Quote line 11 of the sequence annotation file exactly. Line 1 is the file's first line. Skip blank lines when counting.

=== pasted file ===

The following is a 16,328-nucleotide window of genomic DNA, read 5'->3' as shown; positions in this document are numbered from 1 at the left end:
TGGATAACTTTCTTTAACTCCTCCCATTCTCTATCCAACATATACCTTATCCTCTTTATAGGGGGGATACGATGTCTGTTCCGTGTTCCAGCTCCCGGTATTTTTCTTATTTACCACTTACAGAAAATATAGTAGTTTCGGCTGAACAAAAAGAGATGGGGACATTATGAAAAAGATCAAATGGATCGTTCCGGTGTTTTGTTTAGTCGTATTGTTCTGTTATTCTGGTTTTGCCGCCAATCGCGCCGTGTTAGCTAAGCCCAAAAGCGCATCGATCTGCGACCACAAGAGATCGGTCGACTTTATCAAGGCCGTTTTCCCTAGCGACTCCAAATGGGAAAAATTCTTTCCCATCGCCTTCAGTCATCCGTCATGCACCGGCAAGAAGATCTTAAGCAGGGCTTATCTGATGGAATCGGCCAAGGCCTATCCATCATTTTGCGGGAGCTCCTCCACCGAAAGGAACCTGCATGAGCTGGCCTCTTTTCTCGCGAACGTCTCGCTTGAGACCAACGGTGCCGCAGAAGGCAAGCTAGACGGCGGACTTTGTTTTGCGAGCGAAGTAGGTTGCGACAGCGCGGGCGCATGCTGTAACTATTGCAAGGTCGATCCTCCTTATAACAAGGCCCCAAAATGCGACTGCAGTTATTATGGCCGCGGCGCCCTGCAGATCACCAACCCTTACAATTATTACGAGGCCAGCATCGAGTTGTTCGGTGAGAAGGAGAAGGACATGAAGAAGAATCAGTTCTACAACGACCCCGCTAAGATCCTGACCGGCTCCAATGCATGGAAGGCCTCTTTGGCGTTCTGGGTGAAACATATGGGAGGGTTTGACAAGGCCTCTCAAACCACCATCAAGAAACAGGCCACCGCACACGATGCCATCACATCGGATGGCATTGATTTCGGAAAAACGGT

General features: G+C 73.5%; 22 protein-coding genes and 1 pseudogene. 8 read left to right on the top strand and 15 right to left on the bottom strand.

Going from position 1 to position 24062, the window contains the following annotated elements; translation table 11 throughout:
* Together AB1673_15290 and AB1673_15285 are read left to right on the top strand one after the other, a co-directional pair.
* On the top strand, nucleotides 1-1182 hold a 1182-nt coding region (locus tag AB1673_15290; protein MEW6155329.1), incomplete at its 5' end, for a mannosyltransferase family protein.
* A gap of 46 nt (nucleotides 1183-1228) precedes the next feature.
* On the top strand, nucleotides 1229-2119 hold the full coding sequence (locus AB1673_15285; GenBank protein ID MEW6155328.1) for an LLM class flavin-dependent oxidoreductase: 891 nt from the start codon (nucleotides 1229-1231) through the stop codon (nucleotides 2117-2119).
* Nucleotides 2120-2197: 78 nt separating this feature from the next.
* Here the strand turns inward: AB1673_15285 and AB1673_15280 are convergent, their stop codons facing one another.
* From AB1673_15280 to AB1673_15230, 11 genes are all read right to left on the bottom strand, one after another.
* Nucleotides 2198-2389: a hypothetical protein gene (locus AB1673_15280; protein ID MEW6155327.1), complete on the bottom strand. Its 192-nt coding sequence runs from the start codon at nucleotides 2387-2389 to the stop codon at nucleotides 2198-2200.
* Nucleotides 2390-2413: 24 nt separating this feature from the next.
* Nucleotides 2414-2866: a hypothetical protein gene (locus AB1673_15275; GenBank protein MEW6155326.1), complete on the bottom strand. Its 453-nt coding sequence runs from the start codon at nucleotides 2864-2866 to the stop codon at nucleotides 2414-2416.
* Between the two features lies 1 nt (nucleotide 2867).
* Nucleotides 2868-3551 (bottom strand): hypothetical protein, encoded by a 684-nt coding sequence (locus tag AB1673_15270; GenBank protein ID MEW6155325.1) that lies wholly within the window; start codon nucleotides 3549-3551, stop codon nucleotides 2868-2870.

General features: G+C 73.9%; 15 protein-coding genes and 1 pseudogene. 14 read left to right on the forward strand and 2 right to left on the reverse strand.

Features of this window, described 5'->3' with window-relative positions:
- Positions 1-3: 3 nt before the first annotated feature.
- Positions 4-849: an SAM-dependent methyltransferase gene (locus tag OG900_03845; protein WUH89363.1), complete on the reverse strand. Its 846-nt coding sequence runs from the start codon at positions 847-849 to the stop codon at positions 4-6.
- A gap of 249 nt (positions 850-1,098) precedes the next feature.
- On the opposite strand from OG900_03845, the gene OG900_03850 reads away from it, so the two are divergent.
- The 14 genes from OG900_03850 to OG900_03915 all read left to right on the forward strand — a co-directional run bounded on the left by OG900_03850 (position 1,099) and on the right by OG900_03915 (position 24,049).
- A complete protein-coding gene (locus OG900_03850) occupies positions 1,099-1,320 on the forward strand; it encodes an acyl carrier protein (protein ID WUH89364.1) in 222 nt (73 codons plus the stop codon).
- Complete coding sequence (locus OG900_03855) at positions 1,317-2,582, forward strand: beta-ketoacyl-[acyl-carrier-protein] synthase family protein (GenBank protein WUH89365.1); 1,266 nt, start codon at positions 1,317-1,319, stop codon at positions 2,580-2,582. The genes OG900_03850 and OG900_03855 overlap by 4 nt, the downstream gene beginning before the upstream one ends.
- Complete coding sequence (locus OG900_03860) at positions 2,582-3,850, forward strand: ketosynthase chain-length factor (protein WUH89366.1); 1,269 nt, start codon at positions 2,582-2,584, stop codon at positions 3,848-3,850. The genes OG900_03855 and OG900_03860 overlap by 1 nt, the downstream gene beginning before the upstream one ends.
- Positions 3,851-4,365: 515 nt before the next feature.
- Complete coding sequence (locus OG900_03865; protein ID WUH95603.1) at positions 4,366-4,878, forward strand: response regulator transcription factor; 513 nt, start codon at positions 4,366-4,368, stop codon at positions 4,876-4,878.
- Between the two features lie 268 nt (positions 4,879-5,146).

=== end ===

* From AB1673_15280 to AB1673_15230, 11 genes are all read right to left on the bottom strand, one after another.